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Indeterminate Forms

Date: 09/18/97 at 13:24:37
From: White, Pam
Subject: Infinity

Dear Dr. Math,

We were sitting in Calculus class one day, when a question 
arose. What is infinity divided by infinity?  If you have an answer, 
we would appreciate an explanation also.  

Thank you for your time.
Beebe High School Calculus Class

Date: 09/18/97 at 15:21:58
From: Doctor Rob
Subject: Re: Infinity

This is an excellent question.

You cannot actually do arithmetic with "infinity" as if it were a 
number. You probably already know about this. Some operations can be 
defined quite well, but you run into trouble with others.

I guess you must mean by "infinity divided by infinity" something of 
the form lim(x->a)[f(x)/g(x)], where lim(x->a)[f(x)] = infinity and
lim(x->a)[g(x)] = infinity. As an example, you might have a = 0,
f(x) = 1/x^2, and g(x) = c/x^2. Then the quotient is a constant c, and 
the limit as x->0 is c. On the other hand, g(x) = 1/x is also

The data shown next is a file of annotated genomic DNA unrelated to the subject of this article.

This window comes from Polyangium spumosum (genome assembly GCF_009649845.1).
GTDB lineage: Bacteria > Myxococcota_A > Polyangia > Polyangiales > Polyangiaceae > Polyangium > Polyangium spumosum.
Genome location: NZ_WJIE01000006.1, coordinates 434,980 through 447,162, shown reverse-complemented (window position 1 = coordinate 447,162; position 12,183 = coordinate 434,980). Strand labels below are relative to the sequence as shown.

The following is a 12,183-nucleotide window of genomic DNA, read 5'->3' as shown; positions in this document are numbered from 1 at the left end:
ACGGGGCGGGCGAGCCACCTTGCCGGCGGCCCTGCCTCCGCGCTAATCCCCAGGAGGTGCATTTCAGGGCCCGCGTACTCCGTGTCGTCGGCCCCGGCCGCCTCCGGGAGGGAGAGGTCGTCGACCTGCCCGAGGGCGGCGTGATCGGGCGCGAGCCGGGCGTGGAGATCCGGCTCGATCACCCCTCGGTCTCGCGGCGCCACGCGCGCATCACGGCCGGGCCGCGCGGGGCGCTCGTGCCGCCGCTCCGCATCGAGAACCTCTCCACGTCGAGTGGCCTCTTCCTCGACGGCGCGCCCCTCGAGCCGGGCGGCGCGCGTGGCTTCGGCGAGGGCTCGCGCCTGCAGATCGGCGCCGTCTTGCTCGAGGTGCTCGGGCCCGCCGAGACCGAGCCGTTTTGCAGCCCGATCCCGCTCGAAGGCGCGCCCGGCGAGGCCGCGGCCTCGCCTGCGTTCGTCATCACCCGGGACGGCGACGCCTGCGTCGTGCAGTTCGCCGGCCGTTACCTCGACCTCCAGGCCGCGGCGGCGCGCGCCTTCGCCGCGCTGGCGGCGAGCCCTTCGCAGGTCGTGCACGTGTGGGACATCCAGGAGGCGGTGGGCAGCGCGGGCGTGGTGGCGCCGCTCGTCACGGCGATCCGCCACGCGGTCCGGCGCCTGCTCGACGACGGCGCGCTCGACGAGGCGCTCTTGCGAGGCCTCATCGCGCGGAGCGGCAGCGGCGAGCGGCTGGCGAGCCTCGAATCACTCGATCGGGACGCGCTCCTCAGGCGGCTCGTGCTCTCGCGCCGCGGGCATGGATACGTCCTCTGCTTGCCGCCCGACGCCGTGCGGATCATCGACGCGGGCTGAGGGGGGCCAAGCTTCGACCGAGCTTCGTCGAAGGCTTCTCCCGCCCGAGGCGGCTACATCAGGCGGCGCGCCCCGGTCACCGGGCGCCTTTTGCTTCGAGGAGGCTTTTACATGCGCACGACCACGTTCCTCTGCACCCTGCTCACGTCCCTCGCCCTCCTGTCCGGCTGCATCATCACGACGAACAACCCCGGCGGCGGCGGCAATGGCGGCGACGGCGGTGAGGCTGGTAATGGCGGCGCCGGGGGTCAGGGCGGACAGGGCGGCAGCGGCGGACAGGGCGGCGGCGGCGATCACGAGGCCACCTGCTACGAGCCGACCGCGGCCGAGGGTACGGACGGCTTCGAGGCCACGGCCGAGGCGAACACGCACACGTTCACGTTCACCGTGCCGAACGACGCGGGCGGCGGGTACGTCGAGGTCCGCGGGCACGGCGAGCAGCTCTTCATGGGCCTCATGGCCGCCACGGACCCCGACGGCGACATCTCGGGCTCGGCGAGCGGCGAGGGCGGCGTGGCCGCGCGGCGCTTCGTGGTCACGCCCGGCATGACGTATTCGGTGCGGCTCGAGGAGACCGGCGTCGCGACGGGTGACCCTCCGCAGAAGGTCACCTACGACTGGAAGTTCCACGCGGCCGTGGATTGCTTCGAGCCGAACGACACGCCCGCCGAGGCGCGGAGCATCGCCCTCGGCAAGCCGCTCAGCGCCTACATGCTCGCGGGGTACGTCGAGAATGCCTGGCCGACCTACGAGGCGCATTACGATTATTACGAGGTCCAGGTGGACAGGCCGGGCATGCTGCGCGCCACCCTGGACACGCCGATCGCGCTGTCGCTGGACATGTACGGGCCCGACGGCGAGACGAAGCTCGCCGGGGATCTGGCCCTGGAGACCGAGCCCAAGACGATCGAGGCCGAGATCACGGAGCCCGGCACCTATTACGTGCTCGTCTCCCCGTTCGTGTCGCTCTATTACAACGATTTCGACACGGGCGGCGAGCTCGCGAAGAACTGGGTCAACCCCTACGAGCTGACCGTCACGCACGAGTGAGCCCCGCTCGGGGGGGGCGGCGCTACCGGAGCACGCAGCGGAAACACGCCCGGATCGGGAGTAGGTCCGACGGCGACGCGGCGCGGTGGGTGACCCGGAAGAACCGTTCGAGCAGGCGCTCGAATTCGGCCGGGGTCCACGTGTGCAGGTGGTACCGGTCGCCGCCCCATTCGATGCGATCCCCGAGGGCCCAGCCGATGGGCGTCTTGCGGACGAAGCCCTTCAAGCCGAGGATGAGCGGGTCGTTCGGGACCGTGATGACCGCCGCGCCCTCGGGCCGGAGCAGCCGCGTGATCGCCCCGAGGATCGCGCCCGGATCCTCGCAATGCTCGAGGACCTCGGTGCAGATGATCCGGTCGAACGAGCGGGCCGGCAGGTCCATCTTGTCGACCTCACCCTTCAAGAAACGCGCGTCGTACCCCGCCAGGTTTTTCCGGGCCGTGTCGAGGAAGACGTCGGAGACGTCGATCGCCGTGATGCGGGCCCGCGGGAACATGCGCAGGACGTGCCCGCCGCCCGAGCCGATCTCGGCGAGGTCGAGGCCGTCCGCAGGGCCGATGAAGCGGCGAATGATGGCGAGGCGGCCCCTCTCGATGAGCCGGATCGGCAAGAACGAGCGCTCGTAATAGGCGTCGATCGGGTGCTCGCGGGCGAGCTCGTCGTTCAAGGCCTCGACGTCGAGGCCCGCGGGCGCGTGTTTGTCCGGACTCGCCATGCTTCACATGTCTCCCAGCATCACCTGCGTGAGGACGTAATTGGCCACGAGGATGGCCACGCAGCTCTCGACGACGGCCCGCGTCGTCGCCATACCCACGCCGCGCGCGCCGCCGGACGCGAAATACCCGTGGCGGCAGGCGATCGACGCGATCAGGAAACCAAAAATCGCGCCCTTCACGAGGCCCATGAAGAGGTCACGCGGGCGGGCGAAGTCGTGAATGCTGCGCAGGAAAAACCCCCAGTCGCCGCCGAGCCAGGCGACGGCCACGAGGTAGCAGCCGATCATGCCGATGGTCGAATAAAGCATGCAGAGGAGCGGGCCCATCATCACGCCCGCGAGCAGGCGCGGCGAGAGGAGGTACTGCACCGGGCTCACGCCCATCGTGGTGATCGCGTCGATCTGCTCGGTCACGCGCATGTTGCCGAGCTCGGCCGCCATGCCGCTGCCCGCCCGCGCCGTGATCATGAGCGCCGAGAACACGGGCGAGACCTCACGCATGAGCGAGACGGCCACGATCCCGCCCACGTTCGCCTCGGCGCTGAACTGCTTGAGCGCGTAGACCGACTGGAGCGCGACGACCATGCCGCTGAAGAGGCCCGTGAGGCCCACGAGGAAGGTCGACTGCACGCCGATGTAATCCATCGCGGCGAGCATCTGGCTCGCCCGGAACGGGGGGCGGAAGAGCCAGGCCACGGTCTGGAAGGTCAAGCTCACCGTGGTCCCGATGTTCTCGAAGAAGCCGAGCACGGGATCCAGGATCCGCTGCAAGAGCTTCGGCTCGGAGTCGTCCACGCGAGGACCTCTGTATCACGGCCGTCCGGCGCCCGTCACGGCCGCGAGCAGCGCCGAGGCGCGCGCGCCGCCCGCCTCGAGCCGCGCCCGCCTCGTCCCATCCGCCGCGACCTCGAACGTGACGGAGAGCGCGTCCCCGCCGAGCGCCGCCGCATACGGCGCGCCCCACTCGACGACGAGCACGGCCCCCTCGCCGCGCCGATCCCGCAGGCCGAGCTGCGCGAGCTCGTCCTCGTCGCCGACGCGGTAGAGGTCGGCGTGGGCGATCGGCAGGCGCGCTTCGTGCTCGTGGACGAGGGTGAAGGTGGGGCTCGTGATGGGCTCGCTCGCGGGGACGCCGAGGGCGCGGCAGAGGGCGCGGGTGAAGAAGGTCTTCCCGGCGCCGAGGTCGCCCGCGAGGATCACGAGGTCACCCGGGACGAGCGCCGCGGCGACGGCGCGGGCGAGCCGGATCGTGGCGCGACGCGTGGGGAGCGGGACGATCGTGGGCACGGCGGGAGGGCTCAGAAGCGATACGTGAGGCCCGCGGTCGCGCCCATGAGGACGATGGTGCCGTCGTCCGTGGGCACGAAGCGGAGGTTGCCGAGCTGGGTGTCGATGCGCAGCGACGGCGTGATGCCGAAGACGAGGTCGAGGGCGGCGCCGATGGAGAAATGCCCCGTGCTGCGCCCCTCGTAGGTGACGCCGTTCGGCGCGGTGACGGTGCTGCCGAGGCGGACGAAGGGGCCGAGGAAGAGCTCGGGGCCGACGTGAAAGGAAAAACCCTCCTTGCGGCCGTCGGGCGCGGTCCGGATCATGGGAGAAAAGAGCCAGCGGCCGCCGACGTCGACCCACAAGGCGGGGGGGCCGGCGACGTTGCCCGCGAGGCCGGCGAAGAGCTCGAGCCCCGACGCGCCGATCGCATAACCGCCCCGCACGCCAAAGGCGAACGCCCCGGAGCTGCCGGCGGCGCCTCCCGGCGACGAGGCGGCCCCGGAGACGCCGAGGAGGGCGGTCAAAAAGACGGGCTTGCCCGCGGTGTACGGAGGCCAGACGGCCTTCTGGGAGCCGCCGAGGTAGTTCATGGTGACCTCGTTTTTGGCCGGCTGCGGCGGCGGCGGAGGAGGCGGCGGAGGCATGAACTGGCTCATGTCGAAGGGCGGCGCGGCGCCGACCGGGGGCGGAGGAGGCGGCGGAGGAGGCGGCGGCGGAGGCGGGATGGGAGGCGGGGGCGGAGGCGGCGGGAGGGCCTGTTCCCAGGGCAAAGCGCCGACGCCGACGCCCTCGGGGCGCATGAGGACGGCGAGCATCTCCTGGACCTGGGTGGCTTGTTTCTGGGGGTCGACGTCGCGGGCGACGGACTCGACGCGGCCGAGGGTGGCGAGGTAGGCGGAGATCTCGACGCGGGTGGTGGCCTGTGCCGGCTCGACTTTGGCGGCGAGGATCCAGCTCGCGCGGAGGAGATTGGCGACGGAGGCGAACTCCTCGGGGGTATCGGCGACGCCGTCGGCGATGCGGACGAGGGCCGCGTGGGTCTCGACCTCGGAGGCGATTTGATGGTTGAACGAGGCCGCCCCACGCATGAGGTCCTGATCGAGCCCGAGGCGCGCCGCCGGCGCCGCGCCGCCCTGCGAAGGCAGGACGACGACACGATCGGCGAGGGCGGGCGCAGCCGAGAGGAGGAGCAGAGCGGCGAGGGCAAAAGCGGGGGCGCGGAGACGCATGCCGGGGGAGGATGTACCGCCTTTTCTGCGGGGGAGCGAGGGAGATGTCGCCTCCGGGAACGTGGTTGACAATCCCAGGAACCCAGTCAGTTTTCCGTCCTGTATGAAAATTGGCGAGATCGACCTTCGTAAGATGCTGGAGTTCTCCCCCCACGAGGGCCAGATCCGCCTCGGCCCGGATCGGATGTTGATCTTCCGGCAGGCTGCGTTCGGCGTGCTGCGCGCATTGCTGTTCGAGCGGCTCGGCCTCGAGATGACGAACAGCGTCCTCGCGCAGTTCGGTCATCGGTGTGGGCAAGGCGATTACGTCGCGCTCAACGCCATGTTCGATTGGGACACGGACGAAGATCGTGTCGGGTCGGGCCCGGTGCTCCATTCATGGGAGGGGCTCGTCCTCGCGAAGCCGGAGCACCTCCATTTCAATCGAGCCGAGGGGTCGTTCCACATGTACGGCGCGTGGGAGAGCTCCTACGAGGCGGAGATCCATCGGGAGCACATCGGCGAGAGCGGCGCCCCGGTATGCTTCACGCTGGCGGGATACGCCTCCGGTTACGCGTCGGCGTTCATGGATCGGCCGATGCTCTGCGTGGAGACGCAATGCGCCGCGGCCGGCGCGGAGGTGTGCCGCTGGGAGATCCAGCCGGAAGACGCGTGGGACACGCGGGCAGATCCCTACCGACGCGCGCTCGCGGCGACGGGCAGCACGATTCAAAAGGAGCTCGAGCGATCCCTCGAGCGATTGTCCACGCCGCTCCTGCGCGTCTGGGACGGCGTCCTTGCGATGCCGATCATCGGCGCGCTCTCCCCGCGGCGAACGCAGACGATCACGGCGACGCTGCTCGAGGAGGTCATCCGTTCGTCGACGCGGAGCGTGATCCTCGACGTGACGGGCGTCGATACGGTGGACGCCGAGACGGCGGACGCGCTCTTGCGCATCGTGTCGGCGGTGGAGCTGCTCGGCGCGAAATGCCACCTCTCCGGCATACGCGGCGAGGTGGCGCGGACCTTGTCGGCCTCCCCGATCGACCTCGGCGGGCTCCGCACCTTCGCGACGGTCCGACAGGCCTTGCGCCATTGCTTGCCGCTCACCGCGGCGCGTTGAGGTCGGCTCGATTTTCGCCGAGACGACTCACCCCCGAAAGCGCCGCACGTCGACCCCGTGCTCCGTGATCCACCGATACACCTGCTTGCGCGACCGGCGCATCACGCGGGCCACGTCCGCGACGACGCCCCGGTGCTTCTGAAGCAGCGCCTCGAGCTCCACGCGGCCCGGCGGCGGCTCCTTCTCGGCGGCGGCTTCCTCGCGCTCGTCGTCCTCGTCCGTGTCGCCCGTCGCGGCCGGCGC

possible, and the quotient is 1/x, whose limit as x->0 is infinity.  
Yet another possibility is g(x) = 1/x^3, so the quotient is x, whose 
limit as x->0 is 0.  Thus the limit of the quotient can be any real 
number or infinity.

The result of this situation is that it is very hard to say what 
"infinity divided by infinity" is. In fact, mathematicians call this 
one of the "indeterminate forms." There are seven of these. The others 
are "0/0", "0*infinity", "infinity - infinity", "1^infinity", "0^0", 
and "infinity^0".  For more about them, see:


-Doctor Rob,  The Math Forum
 Check out our web site!  http://mathforum.org/dr.math/   
Associated Topics:
High School Analysis
High School Number Theory

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